You don’t want to focus on a Plan B

Pharmacies need to focus on having the best plan A and not hedging their bets on other options, say Bruce Annabel and Mal Scrymgeour

Recently we discussed a topic that was almost pointless, it ended up simply an affirmation of our existing thinking. The subject we chatted about was having a winning plan.

A lot of people like a plan, along with alteration options—just in case. As soon as there is an alternative plan, your effort is divided, time is split, resource is compromised and that means plan A doesn’t get the best chance of succeeding.

The best option is to have an extremely robust plan A that becomes your absolute focus. No other options. No safety-net. No plan B.

To illustrate a real-life example of no plan B, when some aircraft types fly from Australia to Antarctica, they don’t have enough fuel for the round trip. During the flight, they arrive at what is known as the Point of No Return (PNR). At this point, the aircraft doesn’t have enough fuel to return safely back to Australia.

Beyond this point they must make plan A work. There is no alternative, there is no plan B. Plan A becomes the total focus. A complete white out on the ice doesn’t change plan A. There are no options. It must work. Plan A gets all the focus, all the thought and all the effort.

You might think plan A is to land on the ice, but it’s not; it is to always land safely. Landing safely somewhere else is executing plan A perfectly.

Pharmacy’s plan A and plan B

Our view is that for community pharmacy’s plan A is to focus on providing the best patient health outcomes. Plan B, such as being a soft discounter or having an extensive gift offer is proven not to do those things and it delivers unsatisfactory financial results. We’ve written numerous articles, including one last month, explaining this.

COVID-19 might be the perfect reason, or excuse, to veer away from plan A. Make no mistake, COVID-19 is a disaster and it has required virtually every business to pivot and change. However, the best businesses are not changing from their plan A; what has changed is how plan A is delivered.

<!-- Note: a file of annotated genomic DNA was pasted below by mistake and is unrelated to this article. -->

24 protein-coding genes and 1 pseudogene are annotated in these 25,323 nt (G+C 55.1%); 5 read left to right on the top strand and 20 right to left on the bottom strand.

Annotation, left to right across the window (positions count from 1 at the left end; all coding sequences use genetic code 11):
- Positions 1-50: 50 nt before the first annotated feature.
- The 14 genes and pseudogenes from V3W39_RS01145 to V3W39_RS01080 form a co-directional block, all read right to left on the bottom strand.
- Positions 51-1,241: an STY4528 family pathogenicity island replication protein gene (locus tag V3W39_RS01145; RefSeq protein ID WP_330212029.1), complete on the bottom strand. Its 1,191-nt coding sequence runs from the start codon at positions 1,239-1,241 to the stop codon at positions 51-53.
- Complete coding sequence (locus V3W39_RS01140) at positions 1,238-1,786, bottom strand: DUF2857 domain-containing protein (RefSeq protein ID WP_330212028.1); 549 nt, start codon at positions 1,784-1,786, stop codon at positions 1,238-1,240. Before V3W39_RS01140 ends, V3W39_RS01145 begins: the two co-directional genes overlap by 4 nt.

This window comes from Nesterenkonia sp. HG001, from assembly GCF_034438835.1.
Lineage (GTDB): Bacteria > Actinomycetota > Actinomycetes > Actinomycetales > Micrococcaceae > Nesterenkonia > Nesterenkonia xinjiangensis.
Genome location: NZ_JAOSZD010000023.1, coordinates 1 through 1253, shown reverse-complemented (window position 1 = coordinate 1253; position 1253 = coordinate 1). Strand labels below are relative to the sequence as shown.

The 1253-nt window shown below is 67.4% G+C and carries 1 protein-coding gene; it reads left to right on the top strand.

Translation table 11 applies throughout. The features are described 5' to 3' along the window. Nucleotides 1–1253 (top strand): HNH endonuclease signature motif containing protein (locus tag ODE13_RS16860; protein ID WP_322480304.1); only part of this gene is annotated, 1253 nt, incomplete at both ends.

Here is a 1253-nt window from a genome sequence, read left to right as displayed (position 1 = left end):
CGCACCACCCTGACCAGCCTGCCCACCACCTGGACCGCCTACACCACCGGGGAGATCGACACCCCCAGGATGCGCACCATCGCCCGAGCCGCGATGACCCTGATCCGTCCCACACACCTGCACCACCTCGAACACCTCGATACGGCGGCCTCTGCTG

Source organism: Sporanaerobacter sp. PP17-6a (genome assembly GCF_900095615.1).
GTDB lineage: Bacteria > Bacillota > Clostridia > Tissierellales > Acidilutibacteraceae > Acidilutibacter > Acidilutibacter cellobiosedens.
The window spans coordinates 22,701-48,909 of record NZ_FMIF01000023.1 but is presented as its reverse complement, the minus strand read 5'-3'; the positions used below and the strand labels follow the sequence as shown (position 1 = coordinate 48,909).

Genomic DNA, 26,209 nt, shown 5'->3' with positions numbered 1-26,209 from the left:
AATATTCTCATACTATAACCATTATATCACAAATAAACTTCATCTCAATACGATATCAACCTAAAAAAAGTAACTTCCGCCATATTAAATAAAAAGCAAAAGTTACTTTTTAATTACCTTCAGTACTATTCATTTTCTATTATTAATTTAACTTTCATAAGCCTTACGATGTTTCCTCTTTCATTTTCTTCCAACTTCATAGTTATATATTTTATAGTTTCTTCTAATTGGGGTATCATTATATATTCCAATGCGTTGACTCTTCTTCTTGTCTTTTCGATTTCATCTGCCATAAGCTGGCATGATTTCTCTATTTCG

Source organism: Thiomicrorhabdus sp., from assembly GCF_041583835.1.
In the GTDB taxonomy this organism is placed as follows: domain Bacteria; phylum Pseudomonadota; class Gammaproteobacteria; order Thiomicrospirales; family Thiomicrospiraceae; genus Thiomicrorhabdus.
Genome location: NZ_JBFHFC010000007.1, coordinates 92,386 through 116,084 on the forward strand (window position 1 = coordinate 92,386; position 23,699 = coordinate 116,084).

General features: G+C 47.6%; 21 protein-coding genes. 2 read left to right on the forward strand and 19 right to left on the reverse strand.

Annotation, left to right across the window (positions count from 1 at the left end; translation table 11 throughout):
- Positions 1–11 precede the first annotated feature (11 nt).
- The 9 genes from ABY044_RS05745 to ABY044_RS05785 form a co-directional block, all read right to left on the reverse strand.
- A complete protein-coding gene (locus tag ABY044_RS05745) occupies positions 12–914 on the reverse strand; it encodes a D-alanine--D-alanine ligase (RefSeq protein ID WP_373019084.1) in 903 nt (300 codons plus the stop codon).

The disaster that is COVID-19 has meant rapid and dramatic change. Much of the change is structural and permanent. For example, online is suddenly critical, including, in some cases, online delivery which might be a new part of how you change how you deliver plan A. If your location isn’t working, then you might need to make a painful decision on how you deliver your plan. It’s worth noting that a great plan A means the objective itself does not change. Execution may. Those who remain steadfast in delivering and adapting in how they deliver plan A will succeed. Those that divert effort, energy, thinking time and effort into plan B imperil plan A’s success.

We know some pharmacists are upset at not being paid enough to do phase 2 of the COVID-19 vaccinations. For the first time in living memory, if not ever, there is a federal government sponsored campaign to drive patients and potential patients into your pharmacy. It is the ultimate in marketing—a sampling campaign of your service, your offer and your ability to help patients that have never visited you before. It’s free. And you get paid to do it.

You can decide to regard COVID-19 for what it is, a truly world altering, global tragedy. Or you might decide that it presents a different way to deliver and showcase your plan A—providing the best patient health outcomes.

Plan A: the top 10

Here are our top 10 ways to deliver plan A:

1. Range—health outcome products and categories.

2. Price—don’t discount health products. You don’t need to.